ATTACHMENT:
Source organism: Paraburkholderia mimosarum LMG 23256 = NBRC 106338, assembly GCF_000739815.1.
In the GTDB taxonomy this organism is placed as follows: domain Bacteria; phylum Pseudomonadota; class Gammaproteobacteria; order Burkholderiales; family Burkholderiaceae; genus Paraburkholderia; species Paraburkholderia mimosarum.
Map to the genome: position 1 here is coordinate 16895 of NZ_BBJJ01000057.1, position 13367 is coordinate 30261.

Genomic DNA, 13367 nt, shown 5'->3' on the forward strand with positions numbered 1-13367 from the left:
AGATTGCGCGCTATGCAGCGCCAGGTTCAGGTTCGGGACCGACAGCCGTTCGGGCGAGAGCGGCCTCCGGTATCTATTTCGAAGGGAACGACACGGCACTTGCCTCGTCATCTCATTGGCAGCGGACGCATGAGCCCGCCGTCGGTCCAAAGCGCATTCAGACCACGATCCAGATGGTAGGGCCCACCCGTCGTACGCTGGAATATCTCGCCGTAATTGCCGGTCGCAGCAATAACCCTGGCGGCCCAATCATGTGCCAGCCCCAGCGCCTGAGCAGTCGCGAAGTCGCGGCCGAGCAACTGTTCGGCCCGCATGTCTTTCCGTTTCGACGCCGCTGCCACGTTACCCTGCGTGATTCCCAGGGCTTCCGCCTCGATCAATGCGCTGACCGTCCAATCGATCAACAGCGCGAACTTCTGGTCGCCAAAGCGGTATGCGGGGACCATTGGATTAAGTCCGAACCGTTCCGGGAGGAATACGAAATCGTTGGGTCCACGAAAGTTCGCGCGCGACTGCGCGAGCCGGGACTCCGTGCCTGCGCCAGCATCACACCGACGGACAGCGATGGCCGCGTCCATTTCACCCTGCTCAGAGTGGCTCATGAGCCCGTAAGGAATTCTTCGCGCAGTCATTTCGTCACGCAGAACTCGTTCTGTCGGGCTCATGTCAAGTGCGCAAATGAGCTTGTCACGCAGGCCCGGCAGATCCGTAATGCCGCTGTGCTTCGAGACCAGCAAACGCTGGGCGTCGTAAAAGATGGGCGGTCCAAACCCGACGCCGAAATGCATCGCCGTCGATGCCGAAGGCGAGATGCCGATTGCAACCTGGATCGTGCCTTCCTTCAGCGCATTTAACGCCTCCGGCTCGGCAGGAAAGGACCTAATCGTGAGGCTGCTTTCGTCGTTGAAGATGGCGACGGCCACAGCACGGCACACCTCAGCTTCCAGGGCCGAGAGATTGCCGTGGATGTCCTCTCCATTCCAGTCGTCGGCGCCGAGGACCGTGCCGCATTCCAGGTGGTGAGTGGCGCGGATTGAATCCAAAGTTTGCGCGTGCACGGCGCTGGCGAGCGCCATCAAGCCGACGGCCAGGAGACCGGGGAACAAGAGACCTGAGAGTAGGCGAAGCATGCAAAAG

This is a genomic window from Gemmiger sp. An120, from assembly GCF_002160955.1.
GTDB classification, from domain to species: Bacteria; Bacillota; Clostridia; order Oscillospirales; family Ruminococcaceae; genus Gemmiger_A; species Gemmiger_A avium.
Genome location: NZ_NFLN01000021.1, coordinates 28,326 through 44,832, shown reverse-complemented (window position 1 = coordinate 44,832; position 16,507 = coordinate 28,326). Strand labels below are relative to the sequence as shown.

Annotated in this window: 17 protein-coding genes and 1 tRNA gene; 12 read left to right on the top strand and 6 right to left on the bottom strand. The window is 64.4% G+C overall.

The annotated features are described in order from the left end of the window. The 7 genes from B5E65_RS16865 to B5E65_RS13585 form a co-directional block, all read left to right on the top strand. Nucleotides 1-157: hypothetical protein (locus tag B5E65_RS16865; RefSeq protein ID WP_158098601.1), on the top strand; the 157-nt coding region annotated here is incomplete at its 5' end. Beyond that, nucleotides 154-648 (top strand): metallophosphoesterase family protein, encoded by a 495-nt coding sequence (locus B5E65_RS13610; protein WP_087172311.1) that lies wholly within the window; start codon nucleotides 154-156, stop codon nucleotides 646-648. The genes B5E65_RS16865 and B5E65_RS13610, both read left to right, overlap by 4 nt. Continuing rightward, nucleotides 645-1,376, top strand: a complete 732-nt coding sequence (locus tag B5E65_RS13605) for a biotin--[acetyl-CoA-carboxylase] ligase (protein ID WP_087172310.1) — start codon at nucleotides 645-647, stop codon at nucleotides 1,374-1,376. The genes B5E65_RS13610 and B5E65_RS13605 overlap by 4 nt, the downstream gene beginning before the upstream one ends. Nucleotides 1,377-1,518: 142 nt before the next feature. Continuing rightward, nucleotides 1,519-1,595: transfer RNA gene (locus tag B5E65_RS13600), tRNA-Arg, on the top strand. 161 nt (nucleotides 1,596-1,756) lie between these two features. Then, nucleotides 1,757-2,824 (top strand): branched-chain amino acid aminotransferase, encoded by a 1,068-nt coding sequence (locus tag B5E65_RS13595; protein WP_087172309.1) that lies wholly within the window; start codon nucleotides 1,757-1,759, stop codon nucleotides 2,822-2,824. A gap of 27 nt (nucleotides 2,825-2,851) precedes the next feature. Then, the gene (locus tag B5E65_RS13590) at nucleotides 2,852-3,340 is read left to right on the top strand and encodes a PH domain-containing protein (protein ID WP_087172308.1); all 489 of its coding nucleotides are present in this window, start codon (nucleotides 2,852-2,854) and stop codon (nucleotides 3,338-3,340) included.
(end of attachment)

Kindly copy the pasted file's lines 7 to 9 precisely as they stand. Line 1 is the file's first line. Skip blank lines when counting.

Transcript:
GTDB classification, from domain to species: Bacteria; Bacillota; Clostridia; order Oscillospirales; family Ruminococcaceae; genus Gemmiger_A; species Gemmiger_A avium.
Genome location: NZ_NFLN01000021.1, coordinates 28,326 through 44,832, shown reverse-complemented (window position 1 = coordinate 44,832; position 16,507 = coordinate 28,326). Strand labels below are relative to the sequence as shown.

Annotated in this window: 17 protein-coding genes and 1 tRNA gene; 12 read left to right on the top strand and 6 right to left on the bottom strand. The window is 64.4% G+C overall.